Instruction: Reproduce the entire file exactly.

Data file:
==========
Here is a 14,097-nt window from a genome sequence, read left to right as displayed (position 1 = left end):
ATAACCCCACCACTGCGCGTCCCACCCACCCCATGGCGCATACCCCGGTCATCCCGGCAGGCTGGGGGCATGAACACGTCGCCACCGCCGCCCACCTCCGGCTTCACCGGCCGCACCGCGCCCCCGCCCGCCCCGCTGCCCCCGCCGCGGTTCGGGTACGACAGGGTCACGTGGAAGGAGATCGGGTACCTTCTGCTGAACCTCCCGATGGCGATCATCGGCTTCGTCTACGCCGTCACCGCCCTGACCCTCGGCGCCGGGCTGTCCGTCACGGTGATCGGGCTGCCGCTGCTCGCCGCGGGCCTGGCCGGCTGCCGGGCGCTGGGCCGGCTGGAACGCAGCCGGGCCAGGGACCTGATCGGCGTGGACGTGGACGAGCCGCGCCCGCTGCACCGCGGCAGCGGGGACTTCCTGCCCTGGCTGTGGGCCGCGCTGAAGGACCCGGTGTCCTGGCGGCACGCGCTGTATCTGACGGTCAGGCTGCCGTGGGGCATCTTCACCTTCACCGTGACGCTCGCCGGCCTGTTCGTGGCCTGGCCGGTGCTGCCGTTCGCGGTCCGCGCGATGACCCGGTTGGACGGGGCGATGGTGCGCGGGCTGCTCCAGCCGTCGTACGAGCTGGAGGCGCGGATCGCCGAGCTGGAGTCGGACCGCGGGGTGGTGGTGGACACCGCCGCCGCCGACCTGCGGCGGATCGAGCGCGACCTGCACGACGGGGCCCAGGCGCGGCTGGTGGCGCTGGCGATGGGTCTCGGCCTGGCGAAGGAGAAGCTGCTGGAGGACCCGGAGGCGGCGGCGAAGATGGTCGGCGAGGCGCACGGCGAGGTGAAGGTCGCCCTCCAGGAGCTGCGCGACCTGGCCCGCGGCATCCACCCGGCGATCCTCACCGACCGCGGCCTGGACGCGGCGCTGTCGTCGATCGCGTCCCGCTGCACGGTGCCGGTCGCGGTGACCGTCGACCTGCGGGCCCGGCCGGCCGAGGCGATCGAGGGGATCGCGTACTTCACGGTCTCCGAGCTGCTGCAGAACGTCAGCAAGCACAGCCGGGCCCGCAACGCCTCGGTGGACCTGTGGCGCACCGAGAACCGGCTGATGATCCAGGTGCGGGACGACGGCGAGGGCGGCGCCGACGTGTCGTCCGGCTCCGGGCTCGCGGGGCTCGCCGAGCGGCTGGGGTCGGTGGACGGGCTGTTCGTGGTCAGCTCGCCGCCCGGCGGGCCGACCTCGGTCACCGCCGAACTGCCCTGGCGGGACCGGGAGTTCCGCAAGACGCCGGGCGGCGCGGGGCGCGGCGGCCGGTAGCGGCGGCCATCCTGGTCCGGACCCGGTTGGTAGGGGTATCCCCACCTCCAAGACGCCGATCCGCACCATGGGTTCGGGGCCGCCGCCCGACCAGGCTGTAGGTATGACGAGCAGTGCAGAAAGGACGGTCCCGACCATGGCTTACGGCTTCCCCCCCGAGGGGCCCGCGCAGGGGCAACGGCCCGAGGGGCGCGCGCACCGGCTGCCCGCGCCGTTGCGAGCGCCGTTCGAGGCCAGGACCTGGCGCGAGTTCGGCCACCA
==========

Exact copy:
Here is a 14,097-nt window from a genome sequence, read left to right as displayed (position 1 = left end):
ATAACCCCACCACTGCGCGTCCCACCCACCCCATGGCGCATACCCCGGTCATCCCGGCAGGCTGGGGGCATGAACACGTCGCCACCGCCGCCCACCTCCGGCTTCACCGGCCGCACCGCGCCCCCGCCCGCCCCGCTGCCCCCGCCGCGGTTCGGGTACGACAGGGTCACGTGGAAGGAGATCGGGTACCTTCTGCTGAACCTCCCGATGGCGATCATCGGCTTCGTCTACGCCGTCACCGCCCTGACCCTCGGCGCCGGGCTGTCCGTCACGGTGATCGGGCTGCCGCTGCTCGCCGCGGGCCTGGCCGGCTGCCGGGCGCTGGGCCGGCTGGAACGCAGCCGGGCCAGGGACCTGATCGGCGTGGACGTGGACGAGCCGCGCCCGCTGCACCGCGGCAGCGGGGACTTCCTGCCCTGGCTGTGGGCCGCGCTGAAGGACCCGGTGTCCTGGCGGCACGCGCTGTATCTGACGGTCAGGCTGCCGTGGGGCATCTTCACCTTCACCGTGACGCTCGCCGGCCTGTTCGTGGCCTGGCCGGTGCTGCCGTTCGCGGTCCGCGCGATGACCCGGTTGGACGGGGCGATGGTGCGCGGGCTGCTCCAGCCGTCGTACGAGCTGGAGGCGCGGATCGCCGAGCTGGAGTCGGACCGCGGGGTGGTGGTGGACACCGCCGCCGCCGACCTGCGGCGGATCGAGCGCGACCTGCACGACGGGGCCCAGGCGCGGCTGGTGGCGCTGGCGATGGGTCTCGGCCTGGCGAAGGAGAAGCTGCTGGAGGACCCGGAGGCGGCGGCGAAGATGGTCGGCGAGGCGCACGGCGAGGTGAAGGTCGCCCTCCAGGAGCTGCGCGACCTGGCCCGCGGCATCCACCCGGCGATCCTCACCGACCGCGGCCTGGACGCGGCGCTGTCGTCGATCGCGTCCCGCTGCACGGTGCCGGTCGCGGTGACCGTCGACCTGCGGGCCCGGCCGGCCGAGGCGATCGAGGGGATCGCGTACTTCACGGTCTCCGAGCTGCTGCAGAACGTCAGCAAGCACAGCCGGGCCCGCAACGCCTCGGTGGACCTGTGGCGCACCGAGAACCGGCTGATGATCCAGGTGCGGGACGACGGCGAGGGCGGCGCCGACGTGTCGTCCGGCTCCGGGCTCGCGGGGCTCGCCGAGCGGCTGGGGTCGGTGGACGGGCTGTTCGTGGTCAGCTCGCCGCCCGGCGGGCCGACCTCGGTCACCGCCGAACTGCCCTGGCGGGACCGGGAGTTCCGCAAGACGCCGGGCGGCGCGGGGCGCGGCGGCCGGTAGCGGCGGCCATCCTGGTCCGGACCCGGTTGGTAGGGGTATCCCCACCTCCAAGACGCCGATCCGCACCATGGGTTCGGGGCCGCCGCCCGACCAGGCTGTAGGTATGACGAGCAGTGCAGAAAGGACGGTCCCGACCATGGCTTACGGCTTCCCCCCCGAGGGGCCCGCGCAGGGGCAACGGCCCGAGGGGCGCGCGCACCGGCTGCCCGCGCCGTTGCGAGCGCCGTTCGAGGCCAGGACCTGGCGCGAGTTCGGCCACCA